Should Students Need a Driver’s Permit to Cruise Social Media?

Let’s imagine.  Your daughter is finally sixteen and you bought her a car for her birthday. As you watch her close the door and fasten her seatbelt, you say those two little words… “Go on.”  Now, you and I both know that you didn’t give her any lessons or hire her an instructor.  In fact, you forgot to have her take the driving test.

 

Is this responsible of you as a parent?

 

Of course it’s not. It’s ludicrous.  But the funny thing is that this is what we are doing with our children and our students.  We are giving them the most amazing vehicle—technology, but we are forgetting the importance of safety education and teaching them how to both “drive” these devices and navigate this information highway.

 

Let’s face it—cruising the web, especially social media, is sometimes as dangerous as driving a car, but prohibiting the use of social media doesn’t stop it; it only makes it more dangerous because it becomes secret.  As educators, we must begin to instruct our students in proper driving technique and etiquette.

 

Speaking of etiquette, those of us in education need to review safe practices as well.  Taking the car analogy a step further, most teachers would never find themselves alone in the car with one of their students; in today’s lawsuit-happy world, we should avoid any situation where our word is up against that of a child in our care.  And just as we would not get into a car alone with a one of our students, we must not enter into a social relationship online—no private chats, private Facebook messages, or personal non-school related emails.

 

There are ways to interact, yet we must use them carefully and publically.    We must be wary and we must be wise.  But we also—MUST.

 

Today, with budget cuts, the internet is one of our greatest resources, especially with textbooks, podcasts, and youtube videos all for free.  There’s Facebook, Twitter, Linkedin, and so many networking sites that are just waiting to find a place in education.  The world is at our fingertips, in our smart phones, tablets, and laptops, and most of us are finding that simple words on blank pages no longer cut it.  We are trying to drive our beat-up VW Bus in a stock car race.  We aren’t going to win.

 

The good news is that the racetrack hasn’t changed; education is still about engagement, pure and simple.  Students who are interested learn; students who are bored don’t.  There is a place for social media in our classrooms, just as there is a place for iPads and smart phones.

 

The key for us as educators is to balance innovation with safety.

 

We shouldn’t have to ask who’s driving the VW bus?  None of us should be—we need to meet our digital-native students where they learn best.  But we also should not have to wonder if the person driving the stock car has a license either—let’s teach our students to drive safely.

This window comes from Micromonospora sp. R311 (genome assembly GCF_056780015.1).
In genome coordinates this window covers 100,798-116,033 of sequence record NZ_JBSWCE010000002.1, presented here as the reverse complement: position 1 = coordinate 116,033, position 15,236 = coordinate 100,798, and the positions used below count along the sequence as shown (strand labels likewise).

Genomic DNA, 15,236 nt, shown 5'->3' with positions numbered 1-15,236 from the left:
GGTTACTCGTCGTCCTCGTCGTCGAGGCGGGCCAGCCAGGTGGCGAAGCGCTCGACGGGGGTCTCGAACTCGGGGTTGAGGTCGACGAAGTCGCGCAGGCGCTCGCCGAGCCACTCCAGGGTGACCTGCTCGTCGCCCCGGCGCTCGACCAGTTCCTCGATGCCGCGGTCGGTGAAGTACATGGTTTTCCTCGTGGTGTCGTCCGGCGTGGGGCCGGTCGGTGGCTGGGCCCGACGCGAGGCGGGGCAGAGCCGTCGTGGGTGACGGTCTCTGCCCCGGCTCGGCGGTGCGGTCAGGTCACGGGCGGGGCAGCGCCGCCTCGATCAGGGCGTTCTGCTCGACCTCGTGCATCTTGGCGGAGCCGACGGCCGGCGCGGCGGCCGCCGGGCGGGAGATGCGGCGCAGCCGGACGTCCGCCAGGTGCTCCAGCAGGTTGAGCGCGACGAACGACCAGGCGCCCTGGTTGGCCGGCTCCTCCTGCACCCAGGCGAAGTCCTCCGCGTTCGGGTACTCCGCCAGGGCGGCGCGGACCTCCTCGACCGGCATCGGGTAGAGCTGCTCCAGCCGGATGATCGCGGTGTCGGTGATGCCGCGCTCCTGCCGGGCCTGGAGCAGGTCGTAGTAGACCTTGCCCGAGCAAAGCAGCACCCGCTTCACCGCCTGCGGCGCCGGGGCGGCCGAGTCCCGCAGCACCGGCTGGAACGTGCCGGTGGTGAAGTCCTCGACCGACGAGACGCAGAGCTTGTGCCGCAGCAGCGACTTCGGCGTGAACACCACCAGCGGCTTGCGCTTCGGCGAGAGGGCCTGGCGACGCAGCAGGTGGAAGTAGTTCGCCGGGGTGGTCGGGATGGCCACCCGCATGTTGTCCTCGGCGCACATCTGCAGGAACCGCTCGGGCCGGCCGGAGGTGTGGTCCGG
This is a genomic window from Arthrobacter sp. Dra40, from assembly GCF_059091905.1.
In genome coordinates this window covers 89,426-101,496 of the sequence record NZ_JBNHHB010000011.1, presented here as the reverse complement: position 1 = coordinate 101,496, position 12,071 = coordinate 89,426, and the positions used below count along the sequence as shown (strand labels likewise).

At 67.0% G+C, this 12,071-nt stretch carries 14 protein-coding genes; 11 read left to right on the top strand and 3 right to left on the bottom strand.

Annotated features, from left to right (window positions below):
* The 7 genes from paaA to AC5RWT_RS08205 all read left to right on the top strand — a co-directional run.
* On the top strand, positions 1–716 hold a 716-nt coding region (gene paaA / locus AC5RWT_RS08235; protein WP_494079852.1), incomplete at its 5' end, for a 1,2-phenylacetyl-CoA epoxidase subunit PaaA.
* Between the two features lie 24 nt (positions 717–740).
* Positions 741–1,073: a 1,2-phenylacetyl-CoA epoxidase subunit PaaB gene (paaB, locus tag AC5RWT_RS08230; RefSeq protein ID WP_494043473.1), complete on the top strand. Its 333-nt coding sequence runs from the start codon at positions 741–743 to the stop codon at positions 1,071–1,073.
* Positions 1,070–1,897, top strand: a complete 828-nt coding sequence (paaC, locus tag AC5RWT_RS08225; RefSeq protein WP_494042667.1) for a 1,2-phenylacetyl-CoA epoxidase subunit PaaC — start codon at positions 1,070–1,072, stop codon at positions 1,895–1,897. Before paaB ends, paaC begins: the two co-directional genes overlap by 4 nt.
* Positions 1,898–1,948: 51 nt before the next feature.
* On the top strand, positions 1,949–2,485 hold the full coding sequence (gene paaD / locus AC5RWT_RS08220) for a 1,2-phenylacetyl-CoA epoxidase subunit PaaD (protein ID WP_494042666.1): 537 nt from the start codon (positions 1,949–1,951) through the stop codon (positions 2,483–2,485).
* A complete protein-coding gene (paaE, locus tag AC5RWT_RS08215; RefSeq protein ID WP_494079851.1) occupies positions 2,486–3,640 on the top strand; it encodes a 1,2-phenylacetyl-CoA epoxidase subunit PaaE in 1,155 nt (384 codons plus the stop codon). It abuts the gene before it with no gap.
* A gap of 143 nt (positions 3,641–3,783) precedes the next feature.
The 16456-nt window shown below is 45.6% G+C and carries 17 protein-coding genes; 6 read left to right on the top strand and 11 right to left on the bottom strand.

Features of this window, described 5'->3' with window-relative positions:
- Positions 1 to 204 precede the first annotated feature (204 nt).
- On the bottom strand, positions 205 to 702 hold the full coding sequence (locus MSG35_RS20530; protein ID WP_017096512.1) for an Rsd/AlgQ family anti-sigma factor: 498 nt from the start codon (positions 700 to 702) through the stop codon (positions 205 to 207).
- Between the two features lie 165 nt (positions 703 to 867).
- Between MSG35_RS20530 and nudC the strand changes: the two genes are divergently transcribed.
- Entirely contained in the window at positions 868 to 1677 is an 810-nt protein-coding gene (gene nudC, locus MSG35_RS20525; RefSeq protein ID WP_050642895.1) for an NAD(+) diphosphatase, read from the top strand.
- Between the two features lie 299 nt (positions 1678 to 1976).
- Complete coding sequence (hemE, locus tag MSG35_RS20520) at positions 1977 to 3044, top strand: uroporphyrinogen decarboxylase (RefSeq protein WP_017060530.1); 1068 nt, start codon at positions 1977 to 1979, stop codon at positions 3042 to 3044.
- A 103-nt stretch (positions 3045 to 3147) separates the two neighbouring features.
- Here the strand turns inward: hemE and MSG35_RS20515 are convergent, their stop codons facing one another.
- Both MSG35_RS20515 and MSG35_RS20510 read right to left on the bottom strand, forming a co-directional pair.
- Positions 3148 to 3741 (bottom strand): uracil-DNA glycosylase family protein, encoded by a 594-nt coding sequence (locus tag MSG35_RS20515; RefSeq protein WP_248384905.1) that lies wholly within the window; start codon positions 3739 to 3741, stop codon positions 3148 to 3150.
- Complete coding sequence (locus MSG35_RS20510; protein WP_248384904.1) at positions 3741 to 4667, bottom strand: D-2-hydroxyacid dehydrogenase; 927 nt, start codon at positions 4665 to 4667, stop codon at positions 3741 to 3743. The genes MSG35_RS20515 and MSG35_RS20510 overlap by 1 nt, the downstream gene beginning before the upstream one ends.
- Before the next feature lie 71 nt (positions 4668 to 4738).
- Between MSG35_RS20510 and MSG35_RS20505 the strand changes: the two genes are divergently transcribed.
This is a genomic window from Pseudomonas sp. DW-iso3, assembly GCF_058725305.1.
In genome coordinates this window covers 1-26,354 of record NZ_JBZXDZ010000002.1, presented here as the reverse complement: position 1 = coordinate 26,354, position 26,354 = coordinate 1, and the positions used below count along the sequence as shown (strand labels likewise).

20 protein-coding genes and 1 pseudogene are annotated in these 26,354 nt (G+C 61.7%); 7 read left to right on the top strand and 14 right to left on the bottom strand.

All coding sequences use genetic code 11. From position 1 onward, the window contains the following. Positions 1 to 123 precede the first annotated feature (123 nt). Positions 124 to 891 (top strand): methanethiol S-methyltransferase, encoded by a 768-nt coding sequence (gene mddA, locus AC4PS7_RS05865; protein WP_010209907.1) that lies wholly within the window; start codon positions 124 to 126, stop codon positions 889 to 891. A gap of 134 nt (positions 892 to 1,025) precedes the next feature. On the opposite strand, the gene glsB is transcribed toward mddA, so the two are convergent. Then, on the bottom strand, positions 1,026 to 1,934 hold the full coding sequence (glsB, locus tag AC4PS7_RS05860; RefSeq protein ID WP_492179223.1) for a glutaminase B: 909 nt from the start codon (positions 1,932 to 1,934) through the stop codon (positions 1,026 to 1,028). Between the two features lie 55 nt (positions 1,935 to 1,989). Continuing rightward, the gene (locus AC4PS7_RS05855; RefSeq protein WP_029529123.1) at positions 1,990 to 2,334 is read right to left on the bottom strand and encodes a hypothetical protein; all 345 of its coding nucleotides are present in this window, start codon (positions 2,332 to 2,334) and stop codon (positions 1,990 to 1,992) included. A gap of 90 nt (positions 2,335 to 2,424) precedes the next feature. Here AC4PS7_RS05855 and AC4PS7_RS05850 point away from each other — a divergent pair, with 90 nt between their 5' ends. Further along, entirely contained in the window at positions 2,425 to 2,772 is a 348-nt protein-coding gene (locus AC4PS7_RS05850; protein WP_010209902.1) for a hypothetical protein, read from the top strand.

Photo credit:  http://www.flickr.com/photos/rabble/2631710784/

Photo design credit: Jason S. and Cherie R.

Nikki Morrell

Nikki Morrell

Educator at Lake Mary Preparatory School

Nikki Morrell is a freelance writer, poet, and black belt. She holds a B.A. in English from King College and a Masters of Humanities from Tiffin University. Morrell teaches at both a small private college preparatory school in Orlando, FL, and at Tiffin University. Over the past twelve years, she has taught English literature and writing, dance, cheer, and drama. Her childhood was spent in the foothills of the Appalachian Mountains in Northeast Tennessee reading everything she could get her hands on and telling ghost stories around a campfire. These days, most of the telling takes place in the virtual world.

http://www.nikkimorrell.com/

  • http://twitter.com/KKellyMSU Katie Kelly

    It is interesting that you use a driver’s license analogy here. Michigan State University offers a series of courses under the name “New Media Drivers Licence” (www.newmediadl.cas.msu.edu) that speak to these issues. Students (undergraduate, graduate, and working-world) learn the ins-and-outs of search engine optimization, online public relations, new media advertising and various social media platforms. They learn strategic planning and the ways that these technologies can be utilized in the business world and personally (to find jobs, network, etc.) A second course added this semester, Monitoring and Measurement for Business (www.mmforbusiness.com), takes these skills a step further and teaches students how to hold their strategic plans accountable.

    As a communications manager working in the higher education sector, I see students using social media daily, and often incorrectly. I believe we need to do a better job educating our youth on proper etiquette on the internet, and reminding them that everything they post reflects back on them as a person and as a potential employee.

  • http://twitter.com/nikmorrell Nikki Morrell

    Katie,
     I love your reply; I am shocked to hear that MSU also uses the license analogy!  What your university is doing in educating its students is what I think every school should be implementing.  Honestly, we should probably be starting when they are still in elementary school. I would love to visit a few of these classes– I am sure it would be quite enlightening.

  • http://twitter.com/LaurieBoettcher Laurie Boettcher

    Another phenomenal article Nikki. Love the way your mind works.